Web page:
Traditional American cooking styles have been getting slick upgrades for almost as long as we’ve realized that we had traditions. I saw the trend of a chic new spin on Gulf Coast cuisine take off during my time in Houston. But in NoVA, I haven’t observed chefs taking as much advantage of our Southern roots as I’d like. Enter Matthew Hill.
Hill is best known in our region as the former culinary director of the Liberty Tavern Group. Last fall, he opened his first restaurant as a co-owner, with general manager Todd Salvadore. Ruthie’s All-Day is named for Hill’s grandmother, and the menu is inspired by her homespun North Carolinian fare. The macaroni and cheese, which Hill says is “definitely the most popular side” on the bill of fare, is a restaurant-ready interpretation of Ruthie’s evaporated-milk-and-egg-based recipe. And the crisp-topped casserole is one of the most appealing versions of mac and cheese in the region.
RAD’s food, most of which touches what Hill calls “primitive cooking methods,” including smokers and a wood grill, is almost uniformly excellent. The white-and-green interior is strikingly cheerful, if a little sterile. But just as reliably as warm, crumbly cornbread topped with honey butter goes to nearly every table, service seems to stumble. Across my visits, it was an effort to catch servers’ attention. On one trip, it took almost half an hour to get my bill after an evening of labored communication.
This could partly be due to the crowds that have started flocking to RAD as more potential diners have been vaccinated. “As the weather has improved, we’ve seen an uptick, especially on the patio,” Hill says.
It shouldn’t require a sunny day to savor so fine a roster of dishes. “We’re just making tasty food and trying not to get caught up in labels,” the chef says. That flexibility allows RAD to serve everything from down-home fried-chicken biscuits and brisket with a trio of sides to a popular yellowfin tuna tartare.
Though the dish is unusually upscale in theory compared with the rest of the menu, in practice, it fits right in with the other apps, say the mustardy deviled eggs or the shrimp-stuffed hushpuppies. A slim line of tuna dressed in white soy ponzu and laureled with nori rests next to a tangy avocado purée. Both are primed to be scooped up with warm-from-the-fryer waffle chips. Sure, it’s a raw fish dish, but it feels as homey as seven-layer dip.
At lunchtime, highlights include a crispy chicken sandwich flavored with avocado ranch. Another plate features a chunky mound of pulled pork with a waft of smoke adhering to its barky exterior. It’s paired with fluffy milk bread and Vaseline-glass-green cucumber pickle slices, but as with all the entrées at RAD, diners then decide on their two or three additional accompaniments.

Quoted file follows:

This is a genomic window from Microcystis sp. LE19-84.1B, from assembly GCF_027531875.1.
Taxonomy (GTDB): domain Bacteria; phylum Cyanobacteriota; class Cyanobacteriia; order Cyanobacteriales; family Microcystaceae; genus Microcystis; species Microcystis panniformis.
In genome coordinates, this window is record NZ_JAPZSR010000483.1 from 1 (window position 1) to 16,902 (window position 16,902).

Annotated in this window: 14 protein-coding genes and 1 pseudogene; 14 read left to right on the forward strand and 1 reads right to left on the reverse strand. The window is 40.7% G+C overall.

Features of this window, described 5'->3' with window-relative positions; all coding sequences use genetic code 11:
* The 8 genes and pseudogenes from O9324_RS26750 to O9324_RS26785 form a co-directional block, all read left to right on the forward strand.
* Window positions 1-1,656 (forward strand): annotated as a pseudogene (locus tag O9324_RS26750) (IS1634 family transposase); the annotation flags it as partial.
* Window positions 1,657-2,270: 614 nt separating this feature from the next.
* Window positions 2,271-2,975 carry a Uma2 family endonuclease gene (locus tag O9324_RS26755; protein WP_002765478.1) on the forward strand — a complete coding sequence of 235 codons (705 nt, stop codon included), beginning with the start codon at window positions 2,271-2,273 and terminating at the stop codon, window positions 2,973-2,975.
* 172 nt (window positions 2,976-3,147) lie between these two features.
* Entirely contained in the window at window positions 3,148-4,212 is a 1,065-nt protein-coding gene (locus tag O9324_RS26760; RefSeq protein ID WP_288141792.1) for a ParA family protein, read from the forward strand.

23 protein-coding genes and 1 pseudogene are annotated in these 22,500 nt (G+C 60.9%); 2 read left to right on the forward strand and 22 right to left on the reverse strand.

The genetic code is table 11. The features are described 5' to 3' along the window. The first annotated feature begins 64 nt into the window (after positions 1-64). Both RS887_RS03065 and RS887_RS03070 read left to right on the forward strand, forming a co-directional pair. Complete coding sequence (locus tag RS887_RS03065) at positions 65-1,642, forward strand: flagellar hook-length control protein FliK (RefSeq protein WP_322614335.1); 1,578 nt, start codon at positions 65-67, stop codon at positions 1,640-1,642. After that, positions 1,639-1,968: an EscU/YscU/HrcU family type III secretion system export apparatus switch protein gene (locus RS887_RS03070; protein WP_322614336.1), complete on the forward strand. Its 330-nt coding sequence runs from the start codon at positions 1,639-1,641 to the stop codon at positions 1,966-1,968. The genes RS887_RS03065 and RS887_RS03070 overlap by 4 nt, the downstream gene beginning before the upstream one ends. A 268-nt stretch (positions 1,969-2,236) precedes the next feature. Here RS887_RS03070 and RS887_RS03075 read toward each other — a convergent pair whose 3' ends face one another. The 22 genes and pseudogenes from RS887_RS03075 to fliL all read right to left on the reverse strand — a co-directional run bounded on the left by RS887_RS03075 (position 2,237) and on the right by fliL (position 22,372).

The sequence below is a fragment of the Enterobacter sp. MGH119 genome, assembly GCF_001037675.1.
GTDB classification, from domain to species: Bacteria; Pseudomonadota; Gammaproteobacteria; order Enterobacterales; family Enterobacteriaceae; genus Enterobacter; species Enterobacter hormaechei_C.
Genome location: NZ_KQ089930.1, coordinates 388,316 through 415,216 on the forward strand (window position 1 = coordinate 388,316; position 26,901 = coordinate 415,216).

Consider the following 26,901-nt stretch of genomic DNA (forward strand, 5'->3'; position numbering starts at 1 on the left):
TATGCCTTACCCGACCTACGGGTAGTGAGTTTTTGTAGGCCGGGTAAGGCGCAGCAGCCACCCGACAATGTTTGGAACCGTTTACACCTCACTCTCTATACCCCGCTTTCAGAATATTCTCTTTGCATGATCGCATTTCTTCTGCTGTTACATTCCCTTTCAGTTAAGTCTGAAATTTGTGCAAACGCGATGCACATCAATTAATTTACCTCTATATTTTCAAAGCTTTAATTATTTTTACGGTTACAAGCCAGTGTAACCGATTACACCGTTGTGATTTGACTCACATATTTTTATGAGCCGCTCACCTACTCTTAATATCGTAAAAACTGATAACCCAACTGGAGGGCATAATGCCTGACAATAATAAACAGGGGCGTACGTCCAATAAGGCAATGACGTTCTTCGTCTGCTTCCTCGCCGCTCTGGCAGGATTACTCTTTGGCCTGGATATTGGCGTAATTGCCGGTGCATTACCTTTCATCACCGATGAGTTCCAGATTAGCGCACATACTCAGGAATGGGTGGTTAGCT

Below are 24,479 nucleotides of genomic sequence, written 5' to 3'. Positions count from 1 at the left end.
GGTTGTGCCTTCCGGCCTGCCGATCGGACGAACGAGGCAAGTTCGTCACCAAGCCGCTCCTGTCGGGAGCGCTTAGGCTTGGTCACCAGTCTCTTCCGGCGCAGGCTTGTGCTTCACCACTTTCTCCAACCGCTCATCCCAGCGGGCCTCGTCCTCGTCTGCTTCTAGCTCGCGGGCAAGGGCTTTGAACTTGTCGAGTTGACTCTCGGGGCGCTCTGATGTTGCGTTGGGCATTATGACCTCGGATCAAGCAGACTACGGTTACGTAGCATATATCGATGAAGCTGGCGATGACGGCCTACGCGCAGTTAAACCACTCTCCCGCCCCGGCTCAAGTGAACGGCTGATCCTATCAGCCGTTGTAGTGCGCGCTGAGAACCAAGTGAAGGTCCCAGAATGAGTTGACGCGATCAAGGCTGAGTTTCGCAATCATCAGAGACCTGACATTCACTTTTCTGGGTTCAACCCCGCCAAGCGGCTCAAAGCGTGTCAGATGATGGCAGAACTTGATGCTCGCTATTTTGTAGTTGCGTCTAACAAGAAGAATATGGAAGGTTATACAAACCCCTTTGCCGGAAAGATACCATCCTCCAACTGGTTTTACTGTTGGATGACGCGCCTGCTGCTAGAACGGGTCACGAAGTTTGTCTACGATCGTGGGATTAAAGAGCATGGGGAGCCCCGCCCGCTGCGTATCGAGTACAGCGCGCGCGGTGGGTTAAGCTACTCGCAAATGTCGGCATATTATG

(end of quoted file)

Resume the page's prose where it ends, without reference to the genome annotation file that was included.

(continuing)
The side options change regularly with the seasons and what’s growing in Hill’s South Arlington community garden plot. Crisp fries are flecked with fresh dill, an illuminating addition to the salty potatoes. Buttermilk biscuits yield their exterior crunch to a soft, flaky center. A citrusy arugula salad topped with shaved fennel and pickled onions is a bright counterpoint to the heavier sides. Smoked cauliflower baptized in benne seed–dotted tzatziki is substantial enough to be a meal on its own. The only disappointment among the sides that I tried was the kimchi dirty rice, which tastes more like the sweet peppers threaded throughout than the spicy cabbage.
Dinnertime entrées gravitate toward the wood grill. The strip loin, served sliced and bathed in a garlicky, chile-speckled chimichurri, crunches with char but quickly melts away. It’s worth its $43 price tag, making it the most expensive dish on a menu of plates that hang around the $20 mark.
But Hill’s tour de force is smoked Crescent duck. A four-step process is responsible for the rare breast. Before resting in the smoker for 15 to 20 minutes, it’s brined for three hours. This accounts for the meat’s luscious tenderness, but rendering in a pan followed by a trip to the grill is behind its crispy skin. That crunch withstands even a topping of astringent chowchow made with sunchokes and squash, among a garden’s worth of veggies, but nary a strand of more typical cabbage.
It would be a mistake not to end a meal at RAD with apple doughnuts. It’s remarkable that the hot, airy orbs don’t float away. Perhaps they’re bound to earth by the tart apples within, but the fried-to-order, sugar-dusted doughnuts are even better with a dip in housemade raspberry jam.
The crowds might make even the ample parking spaces tough to score, but this is a neighborhood joint that’s winning devotees beyond Arlington. Make a reservation comfortably in advance, prepare for slow service, and plan on a meal that not only brings Southern soul into the present, but also previews the big flavors to come in a delectable future.
See This: Cheerful whites with green wallpaper would fit in nicely as a backdrop for a Wes Anderson movie. The crowd that congregates inside and out is just as quirky.
Eat This: Yellowfin tuna tartare, smoked Crescent Farms duck, apple doughnuts
3411 Fifth St. South, Arlington
Open seven days a week for lunch and dinner; reservations only
★ Fair ★★ Good ★★★ Great ★★★★ Excellent ★★★★★ Superior